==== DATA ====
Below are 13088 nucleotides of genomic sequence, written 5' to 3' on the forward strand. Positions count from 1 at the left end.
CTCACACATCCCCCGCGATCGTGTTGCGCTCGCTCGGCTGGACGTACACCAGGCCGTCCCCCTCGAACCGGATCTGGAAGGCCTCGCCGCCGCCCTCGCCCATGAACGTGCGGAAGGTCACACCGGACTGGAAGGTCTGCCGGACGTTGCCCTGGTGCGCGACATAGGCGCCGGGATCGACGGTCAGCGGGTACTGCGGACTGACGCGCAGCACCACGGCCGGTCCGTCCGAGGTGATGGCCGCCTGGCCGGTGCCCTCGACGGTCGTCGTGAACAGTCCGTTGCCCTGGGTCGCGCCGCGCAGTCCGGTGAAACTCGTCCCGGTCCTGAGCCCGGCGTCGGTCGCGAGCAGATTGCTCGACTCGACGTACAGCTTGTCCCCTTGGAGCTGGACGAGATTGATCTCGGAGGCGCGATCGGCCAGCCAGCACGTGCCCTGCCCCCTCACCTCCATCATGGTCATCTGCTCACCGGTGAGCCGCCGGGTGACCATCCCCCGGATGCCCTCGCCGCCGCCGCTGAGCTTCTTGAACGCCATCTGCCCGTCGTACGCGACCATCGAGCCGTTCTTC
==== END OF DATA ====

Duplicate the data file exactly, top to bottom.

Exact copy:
Below are 13088 nucleotides of genomic sequence, written 5' to 3' on the forward strand. Positions count from 1 at the left end.
CTCACACATCCCCCGCGATCGTGTTGCGCTCGCTCGGCTGGACGTACACCAGGCCGTCCCCCTCGAACCGGATCTGGAAGGCCTCGCCGCCGCCCTCGCCCATGAACGTGCGGAAGGTCACACCGGACTGGAAGGTCTGCCGGACGTTGCCCTGGTGCGCGACATAGGCGCCGGGATCGACGGTCAGCGGGTACTGCGGACTGACGCGCAGCACCACGGCCGGTCCGTCCGAGGTGATGGCCGCCTGGCCGGTGCCCTCGACGGTCGTCGTGAACAGTCCGTTGCCCTGGGTCGCGCCGCGCAGTCCGGTGAAACTCGTCCCGGTCCTGAGCCCGGCGTCGGTCGCGAGCAGATTGCTCGACTCGACGTACAGCTTGTCCCCTTGGAGCTGGACGAGATTGATCTCGGAGGCGCGATCGGCCAGCCAGCACGTGCCCTGCCCCCTCACCTCCATCATGGTCATCTGCTCACCGGTGAGCCGCCGGGTGACCATCCCCCGGATGCCCTCGCCGCCGCCGCTGAGCTTCTTGAACGCCATCTGCCCGTCGTACGCGACCATCGAGCCGTTCTTC